We the Heads of Mission of the Embassy of the United States of America, H.E. Ambassador Sarah-Ann Lynch; the British High Commission, H.E. British High Commissioner Jane Miller; the Canadian High Commission H.E. Canadian High Commissioner Mark Berman, and the Delegation of the European Union, H.E. Ambassador Fernando Ponz, join to observe World Press Freedom Day under the theme, “Journalism under Digital Siege.”
World Press Freedom Day gives us an opportunity to acknowledge the significant work of journalists, remind ourselves of the fundamental principles of press freedom and assess the current state of press freedom locally and around the world.
We recognise that media freedom is a cornerstone of democratic societies and essential to the protection of human rights, fundamental freedoms and universal values anchored in the Universal Declaration for Human Rights.
The media plays an essential role in our societies, defending and advancing the truth and amplifying the voices of the public by sharing stories authentically.
Journalists have been at the forefront in times of danger in Guyana, including during incidents such as fires and flooding and they tell the heart-breaking stories of women and families who have been victims of domestic violence. Members of the media are a key source of information on national topics such as Guyana’s rapid development, while at the same time holding government, opposition, parliamentarians and others accountable.
Press attention to accountability has never been more important in Guyana with a historically large revenue stream entering government coffers and a regularly stated intent to use those resources for a development agenda that cuts across all regions and races. There is also a larger principle at stake that strong democracies require free information flow in the public marketplace of opinions and ideas. As inconvenient as criticism can be to government officials and other leaders, it is an essential part of the democratic cacophony.
For example, throughout the COVID-19 pandemic, the media has helped to keep societies updated about developments with the pandemic, to learn of best practices to prevent the spread of the virus and importantly to counter false or misleading information.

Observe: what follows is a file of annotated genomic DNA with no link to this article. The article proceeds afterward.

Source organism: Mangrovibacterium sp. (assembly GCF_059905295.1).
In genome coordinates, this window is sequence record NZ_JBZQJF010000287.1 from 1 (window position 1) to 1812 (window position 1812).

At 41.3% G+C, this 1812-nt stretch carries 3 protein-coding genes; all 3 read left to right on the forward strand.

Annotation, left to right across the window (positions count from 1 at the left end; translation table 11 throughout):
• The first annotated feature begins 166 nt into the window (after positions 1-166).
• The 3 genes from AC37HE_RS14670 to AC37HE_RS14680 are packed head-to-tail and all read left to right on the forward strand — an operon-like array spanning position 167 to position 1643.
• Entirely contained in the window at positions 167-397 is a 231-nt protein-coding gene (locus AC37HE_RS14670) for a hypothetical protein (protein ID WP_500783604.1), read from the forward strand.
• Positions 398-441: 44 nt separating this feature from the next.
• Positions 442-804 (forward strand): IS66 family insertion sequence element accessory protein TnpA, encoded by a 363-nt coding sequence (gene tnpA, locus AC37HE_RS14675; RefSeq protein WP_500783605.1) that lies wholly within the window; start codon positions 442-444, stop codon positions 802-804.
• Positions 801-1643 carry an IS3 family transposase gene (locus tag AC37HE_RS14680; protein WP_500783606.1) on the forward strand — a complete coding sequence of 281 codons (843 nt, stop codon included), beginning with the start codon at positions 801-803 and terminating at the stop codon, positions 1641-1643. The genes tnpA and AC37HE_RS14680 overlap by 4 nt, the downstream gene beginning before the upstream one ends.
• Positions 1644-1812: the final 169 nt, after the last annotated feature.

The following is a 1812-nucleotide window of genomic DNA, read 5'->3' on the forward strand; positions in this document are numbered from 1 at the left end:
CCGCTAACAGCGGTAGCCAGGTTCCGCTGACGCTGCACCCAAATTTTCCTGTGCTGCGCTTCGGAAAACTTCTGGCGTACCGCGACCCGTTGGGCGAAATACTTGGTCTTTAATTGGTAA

With matters of life and the quality of life in the balance, journalists must be allowed to report facts freely without attacks and acts of intimidation or censorship at a time where the capacity to speak truth is constantly under attack around the world. Media freedom also requires freedom from all forms of undue influence or pressure, be it political, economic or financial, so that they can report independently and objectively.
The abuse and harassment of journalists while doing their jobs must also not be tolerated. Female journalists and members of the LGBTQ community are often victims of inappropriate comments and sexual harassment and that must end.
In a time where journalists are increasingly using a digital space, it is clear that bold action is needed from governments to acknowledge and address the evolving media environment. As the media continues to transform locally, the presence and voice of the Guyana Press Association is even more important, and we are also pleased to note Guyana’s membership in the Media Freedom Coalition.
Together, we must engage constructively to find practical solutions to protect the voices of journalists in both the traditional and digital space.
We thank journalists in Guyana for their continuous work which has not only informed but uplifted the voices of communities and we commit to continuing to support the local media and the fundamental principles of press freedom.